Graduate degrees in business administration are among the most popular options for both men and women to further their careers. The master's of business administration (MBA) is an especially common choice, with MBA specialization in a specific area of study available.
MBA specialization allows you to tailor your MBA to the career path you want to follow.
For those exploring MBA specialization, we have prepared a comprehensive guide explaining how to choose an MBA specialization that is best for you.
In this post you’ll learn:
- What the value of an MBA is
- Which careers and industries require an MBA
- How much graduates can make by industry
- How an MBA can help you acquire a management job
- What an MBA specialization is
- How to figure out which MBA specialization is best for you
- Five examples of specializations—including how much they can help you earn, and what you’ll learn during your program
- How a faith-based online MBA prepares ethical business leaders
Depending on your professional goals, an MBA could be the key that helps you unlock higher earnings, advancement opportunities, and more fulfillment in your career.
What is the Value of an MBA?
Before you can determine the best MBA specialization, you should understand what the actual value of the core degree is.
A major selling point of an MBA is the boost in earning potential that often entails.
According to 2019 figures released by the National Association of Colleges and Employers, the average starting salary of an MBA graduate is $84,580—more than $25,000 higher than what graduates with only a bachelor's degree in business can expect to earn (source).
Other figures reported by U.S. News paint an even rosier picture. In its annual survey of 130 MBA programs, the periodical pegged the average salary plus bonuses of graduates at $102,495 (source).
Few among us would sniff at a six-figure income, but it’s also true that earning an MBA represents a significant investment of time and money.
Before considering which MBA specialization is best for you, we strongly recommend that you spend some time defining your career goals as precisely as you can.
If you have a clear idea of where you’re trying to get to professionally, it’s much easier to come up with a plan to make it happen. Part of that planning should include researching whether an MBA will actually help you achieve your dream.
Many people create a pros and cons list or a vision board to help them outline their career goals.
You may also find it helpful to write down your reasons for applying to business school before taking the plunge. Seeing your rationale laid out can make it easier to pick flaws—or strengthen your certainty that an MBA is the right decision.
What Kinds of Careers Require an MBA?
Regardless of which MBA specialization is best, at its core an MBA is a management degree.
While graduates are sure to find countless ways to incorporate concepts learned in the real-world, it is best suited for those who want to assume a leadership role in business.
There are MBAs degree holders working in almost every industry. The U.S. News survey found the following salary distribution by industry:
- Consulting: $130,656
- Financial Services: $118,585
- Technology: $116,526
- Healthcare, including poducts and services: $102,362
- Consumer Packaged Goods: $98,921
- Retail: $94,934
- Manufacturing: $92,125
- Real Estate: $91,290
- Energy: $85,685
- Media/Entertainment: $83,846
- Other: $79,228
- Transportation & Logistics Services: $68,945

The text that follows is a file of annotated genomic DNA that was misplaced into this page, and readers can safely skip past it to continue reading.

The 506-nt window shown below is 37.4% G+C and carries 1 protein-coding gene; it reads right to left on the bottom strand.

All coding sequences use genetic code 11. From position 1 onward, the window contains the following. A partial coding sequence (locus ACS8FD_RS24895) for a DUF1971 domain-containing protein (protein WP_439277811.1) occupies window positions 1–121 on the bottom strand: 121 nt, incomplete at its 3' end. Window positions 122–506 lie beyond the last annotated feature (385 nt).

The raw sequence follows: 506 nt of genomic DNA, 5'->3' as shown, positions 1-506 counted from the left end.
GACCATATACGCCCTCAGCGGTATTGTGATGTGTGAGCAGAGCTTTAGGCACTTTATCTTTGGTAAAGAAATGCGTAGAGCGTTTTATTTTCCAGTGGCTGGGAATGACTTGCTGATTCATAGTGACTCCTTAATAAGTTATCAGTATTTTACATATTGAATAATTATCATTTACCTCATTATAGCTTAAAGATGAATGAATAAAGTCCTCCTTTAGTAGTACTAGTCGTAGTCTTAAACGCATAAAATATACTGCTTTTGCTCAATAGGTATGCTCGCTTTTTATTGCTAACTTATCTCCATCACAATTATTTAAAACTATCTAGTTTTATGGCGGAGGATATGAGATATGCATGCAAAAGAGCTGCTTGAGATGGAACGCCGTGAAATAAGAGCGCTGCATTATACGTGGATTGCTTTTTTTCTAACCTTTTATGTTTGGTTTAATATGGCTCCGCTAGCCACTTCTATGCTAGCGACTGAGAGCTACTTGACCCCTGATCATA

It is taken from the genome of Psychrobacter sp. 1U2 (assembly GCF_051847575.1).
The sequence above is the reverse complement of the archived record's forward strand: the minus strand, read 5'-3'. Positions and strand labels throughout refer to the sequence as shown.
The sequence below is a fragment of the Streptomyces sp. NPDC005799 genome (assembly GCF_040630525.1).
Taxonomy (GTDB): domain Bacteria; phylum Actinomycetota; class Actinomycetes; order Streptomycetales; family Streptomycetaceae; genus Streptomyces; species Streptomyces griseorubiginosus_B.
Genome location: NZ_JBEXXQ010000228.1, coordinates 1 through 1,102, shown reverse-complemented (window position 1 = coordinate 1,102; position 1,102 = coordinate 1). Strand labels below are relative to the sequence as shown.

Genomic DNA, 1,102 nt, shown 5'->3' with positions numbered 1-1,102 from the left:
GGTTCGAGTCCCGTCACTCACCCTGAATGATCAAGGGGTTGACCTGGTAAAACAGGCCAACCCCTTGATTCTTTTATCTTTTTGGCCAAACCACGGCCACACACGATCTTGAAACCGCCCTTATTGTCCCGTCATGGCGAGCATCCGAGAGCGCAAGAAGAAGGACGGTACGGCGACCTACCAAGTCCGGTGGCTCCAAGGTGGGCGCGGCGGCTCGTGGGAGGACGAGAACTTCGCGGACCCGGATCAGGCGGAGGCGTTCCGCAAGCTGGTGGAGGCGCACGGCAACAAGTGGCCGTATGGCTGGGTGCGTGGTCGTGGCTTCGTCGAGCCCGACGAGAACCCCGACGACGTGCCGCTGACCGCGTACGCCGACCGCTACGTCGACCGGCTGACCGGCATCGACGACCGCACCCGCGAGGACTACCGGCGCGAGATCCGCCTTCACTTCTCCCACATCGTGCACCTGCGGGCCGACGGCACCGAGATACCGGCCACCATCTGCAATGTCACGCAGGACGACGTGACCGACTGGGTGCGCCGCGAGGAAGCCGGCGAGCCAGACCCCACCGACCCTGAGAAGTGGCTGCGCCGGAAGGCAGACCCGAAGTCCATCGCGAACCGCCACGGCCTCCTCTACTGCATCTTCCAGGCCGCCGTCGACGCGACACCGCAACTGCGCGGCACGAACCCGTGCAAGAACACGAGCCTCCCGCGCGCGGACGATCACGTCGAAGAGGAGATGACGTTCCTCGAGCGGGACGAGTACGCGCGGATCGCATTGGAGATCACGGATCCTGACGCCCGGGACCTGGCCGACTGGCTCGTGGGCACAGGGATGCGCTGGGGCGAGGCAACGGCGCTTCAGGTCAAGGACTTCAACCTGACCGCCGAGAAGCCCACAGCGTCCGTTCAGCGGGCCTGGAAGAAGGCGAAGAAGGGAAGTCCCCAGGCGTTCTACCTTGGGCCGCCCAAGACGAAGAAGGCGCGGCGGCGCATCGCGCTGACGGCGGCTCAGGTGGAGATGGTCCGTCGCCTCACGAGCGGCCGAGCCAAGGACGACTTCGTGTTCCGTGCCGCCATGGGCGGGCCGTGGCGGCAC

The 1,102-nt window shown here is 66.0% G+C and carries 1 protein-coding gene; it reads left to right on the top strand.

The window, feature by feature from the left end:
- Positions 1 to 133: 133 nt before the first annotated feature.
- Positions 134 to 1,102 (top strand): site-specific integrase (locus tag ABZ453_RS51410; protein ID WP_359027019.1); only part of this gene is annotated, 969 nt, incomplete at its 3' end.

- Nonprofit: $57,553
It’s important to note that the industry you work in plays a large part in the salary you can expect to earn—regardless of the job title. However, it also means that whatever your passion is, there is likely a leadership role where you can have a meaningful impact.
Management and administration titles will vary by company and sector, but the following are most common:
- Director: typically of a division
- Head: typically of a department
- C-Suite Level Officer: CEO, COO, CFO
- Senior Executive
- President/Vice President
How an MBA Can Help You Get the Job You Want
Leaving the specifics of industry aside for a moment, how does an MBA actually help you get a management role?
In some cases, the relationship between degree and promotion is rather direct.
At some bigger companies, for example, it’s simply not possible to reach a certain level of seniority without the credential.
For those hoping to make their mark in consulting, potentially the most financially rewarding sector of all, an MBA is almost de rigueur for success.
It’s also a very useful asset for those who want to make a shift from working in a specialist role at their company, such as accounting or software development, into a position in personnel management.
Specialists are often perceived as lacking expertise in how businesses work from an wider organizational perspective—the precise knowledge an MBA can confer.
Going through an MBA program will change the way you see the business world, and also allow you to access a network of peers and faculty who can jumpstart your career.
Check out the video below about choosing the right time to begin an online MBA program.
In the example of an accountant or software developer pursuing an MBA, combining an advanced business degree with their own specialist background may make them a viable candidate to become the Director of a division, or even to serve as a Chief Accounting Officer (CAO) or Chief Information Officer (CIO).
There is a very strong argument to be made for getting at least a few years of professional experience under your belt before applying for business school:
- Having real-world context for the lessons you learn in class. This will help you make connections and apply theoretical insights to your own career.
- Weilding a more diverse skill set than those who go directly to business school from an undergraduate program. Managers who understand the work their direct reports are performing are in a better position to optimize their skills.
- Knowing yourself and your interests better, making it easier to select the best MBA specialization for you.
Remember, an MBA is an investment. Consider how this degree will contribute to your specific life goals, and how you can make sure you’re getting the best possible return on investment.